Google is now buying enough renewable energy to match the power used in its data centres and offices.
The search-to-cloud-computing giant said that last year its total purchase of energy from sources including wind and solar exceeded the amount of electricity used by its operations around the world.
For every kilowatt-hour of electricity the company used in its offices and data centres, Google purchased a kilowatt hour of renewable energy from a wind or solar farm that was built specifically for the company.
"This makes us the first public cloud, and company of our size, to have achieved this feat," said Urs Hölzle, Google's senior vice president of technical infrastructure.
He said the company now has contracts to purchase three gigawatts of output from renewable energy projects and is the largest corporate purchaser of renewable energy.
Powering cloud computing services in an environmentally-friendly way is a big challenge as usage of cloud services grows.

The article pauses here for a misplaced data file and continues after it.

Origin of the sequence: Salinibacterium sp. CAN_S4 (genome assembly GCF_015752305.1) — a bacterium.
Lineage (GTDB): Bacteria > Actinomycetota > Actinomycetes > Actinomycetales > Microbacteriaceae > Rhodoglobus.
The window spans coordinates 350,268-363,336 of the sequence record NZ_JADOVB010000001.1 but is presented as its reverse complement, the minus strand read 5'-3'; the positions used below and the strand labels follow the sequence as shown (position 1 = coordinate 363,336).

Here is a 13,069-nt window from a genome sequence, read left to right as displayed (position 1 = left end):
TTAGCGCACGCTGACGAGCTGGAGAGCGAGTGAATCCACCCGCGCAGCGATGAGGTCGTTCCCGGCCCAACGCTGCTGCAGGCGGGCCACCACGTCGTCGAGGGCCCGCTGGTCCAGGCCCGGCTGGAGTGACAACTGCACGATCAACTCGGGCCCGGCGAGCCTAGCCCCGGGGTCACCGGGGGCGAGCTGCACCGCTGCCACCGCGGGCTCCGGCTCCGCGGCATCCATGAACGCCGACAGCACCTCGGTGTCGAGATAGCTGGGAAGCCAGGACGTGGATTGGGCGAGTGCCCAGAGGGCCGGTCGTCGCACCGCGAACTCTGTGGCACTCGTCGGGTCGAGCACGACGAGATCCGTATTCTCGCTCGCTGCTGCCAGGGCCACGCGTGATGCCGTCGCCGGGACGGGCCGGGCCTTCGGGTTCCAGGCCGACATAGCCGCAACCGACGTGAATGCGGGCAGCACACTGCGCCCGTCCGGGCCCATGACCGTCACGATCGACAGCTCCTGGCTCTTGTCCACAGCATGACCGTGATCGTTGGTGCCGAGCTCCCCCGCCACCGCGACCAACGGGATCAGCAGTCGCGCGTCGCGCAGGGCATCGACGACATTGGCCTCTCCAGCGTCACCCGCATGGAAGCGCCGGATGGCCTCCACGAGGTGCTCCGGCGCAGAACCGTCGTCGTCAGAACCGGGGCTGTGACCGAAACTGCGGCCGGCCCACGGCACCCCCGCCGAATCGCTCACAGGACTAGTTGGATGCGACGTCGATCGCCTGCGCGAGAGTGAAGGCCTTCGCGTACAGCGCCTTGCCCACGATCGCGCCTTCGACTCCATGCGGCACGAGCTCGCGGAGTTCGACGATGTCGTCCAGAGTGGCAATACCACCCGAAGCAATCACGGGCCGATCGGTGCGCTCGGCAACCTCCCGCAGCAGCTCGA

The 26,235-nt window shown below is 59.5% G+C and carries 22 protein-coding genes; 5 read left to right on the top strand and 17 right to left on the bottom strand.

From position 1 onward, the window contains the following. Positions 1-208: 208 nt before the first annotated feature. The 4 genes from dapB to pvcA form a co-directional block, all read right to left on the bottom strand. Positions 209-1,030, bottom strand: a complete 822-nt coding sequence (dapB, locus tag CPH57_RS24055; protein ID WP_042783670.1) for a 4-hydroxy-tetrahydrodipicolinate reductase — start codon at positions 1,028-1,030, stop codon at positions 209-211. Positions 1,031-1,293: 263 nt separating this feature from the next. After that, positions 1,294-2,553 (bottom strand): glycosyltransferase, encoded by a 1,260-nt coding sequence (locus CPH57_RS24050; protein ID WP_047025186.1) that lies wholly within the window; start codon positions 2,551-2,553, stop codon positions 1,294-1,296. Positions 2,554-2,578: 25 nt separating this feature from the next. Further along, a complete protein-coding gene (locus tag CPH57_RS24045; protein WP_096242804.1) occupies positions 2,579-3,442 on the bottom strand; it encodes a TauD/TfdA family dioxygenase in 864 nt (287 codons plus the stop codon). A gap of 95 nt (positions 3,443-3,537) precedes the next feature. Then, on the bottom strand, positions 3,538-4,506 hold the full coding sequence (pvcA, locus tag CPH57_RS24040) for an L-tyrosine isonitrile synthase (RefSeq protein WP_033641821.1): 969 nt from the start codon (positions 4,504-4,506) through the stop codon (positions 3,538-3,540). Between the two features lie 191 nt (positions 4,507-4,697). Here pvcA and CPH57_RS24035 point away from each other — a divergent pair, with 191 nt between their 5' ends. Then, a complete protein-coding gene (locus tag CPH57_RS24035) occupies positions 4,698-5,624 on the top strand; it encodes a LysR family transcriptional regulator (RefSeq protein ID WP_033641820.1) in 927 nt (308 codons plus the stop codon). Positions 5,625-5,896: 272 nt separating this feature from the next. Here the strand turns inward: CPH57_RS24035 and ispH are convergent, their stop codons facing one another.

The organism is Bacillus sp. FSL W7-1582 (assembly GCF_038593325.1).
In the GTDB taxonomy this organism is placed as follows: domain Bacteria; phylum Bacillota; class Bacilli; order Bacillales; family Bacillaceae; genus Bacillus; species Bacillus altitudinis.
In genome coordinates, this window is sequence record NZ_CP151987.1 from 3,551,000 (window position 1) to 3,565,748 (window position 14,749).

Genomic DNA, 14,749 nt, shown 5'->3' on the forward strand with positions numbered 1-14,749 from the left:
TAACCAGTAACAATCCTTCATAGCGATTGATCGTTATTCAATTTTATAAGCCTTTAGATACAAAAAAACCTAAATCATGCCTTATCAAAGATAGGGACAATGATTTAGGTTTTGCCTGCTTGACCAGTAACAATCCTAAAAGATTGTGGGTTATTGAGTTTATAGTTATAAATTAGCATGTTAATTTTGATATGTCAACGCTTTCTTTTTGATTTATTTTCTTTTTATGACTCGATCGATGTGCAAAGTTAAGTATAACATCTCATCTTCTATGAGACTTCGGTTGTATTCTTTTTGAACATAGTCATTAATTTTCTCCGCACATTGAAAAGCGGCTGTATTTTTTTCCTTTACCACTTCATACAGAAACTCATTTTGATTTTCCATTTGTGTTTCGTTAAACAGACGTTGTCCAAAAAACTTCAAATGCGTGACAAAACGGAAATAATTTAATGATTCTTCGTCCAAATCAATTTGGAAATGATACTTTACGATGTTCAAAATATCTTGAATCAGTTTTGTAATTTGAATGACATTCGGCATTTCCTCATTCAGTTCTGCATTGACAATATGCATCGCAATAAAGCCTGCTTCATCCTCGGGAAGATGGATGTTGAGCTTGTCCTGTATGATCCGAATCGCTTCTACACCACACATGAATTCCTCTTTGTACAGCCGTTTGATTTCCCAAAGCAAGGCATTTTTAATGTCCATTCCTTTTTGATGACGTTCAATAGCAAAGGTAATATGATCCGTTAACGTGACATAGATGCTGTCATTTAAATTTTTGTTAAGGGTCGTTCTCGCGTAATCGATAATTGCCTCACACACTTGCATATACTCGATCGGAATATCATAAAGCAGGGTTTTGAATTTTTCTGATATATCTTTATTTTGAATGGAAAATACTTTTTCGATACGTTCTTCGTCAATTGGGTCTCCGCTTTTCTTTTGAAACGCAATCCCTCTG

Thanks to all those data centres, tech companies are now among the biggest users of electricity. For example, Microsoft recently struck a deal with GE to buy all of the output from its new 37-megawatt wind farm in Ireland for the next 15 years in order to power its cloud data centres. Ireland said it expects data centres to account for 15 percent of total energy demand by 2026 across the country, up from less than two percent back in 2015.
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Google has been working on this project for some time. It first announced plans to become carbon neutral in 2007 by maximising efficiency and purchasing carbon offsets; since then, the company has been working on renewables.
However, Hölzle acknowledged that buying renewable energy is not the same as using renewable energy.
"It's not yet possible to 'power' a company of our scale by 100 percent renewable energy. It's true that for every kilowatt-hour of energy we consume, we add a matching kilowatt-hour of renewable energy to a power grid somewhere. But that renewable energy may be produced in a different place, or at a different time, from where we're running our data centres and offices."
Hölzle said that Google's target is to reach a point where renewables and other carbon-free energy sources "actually power our operations every hour of every day".
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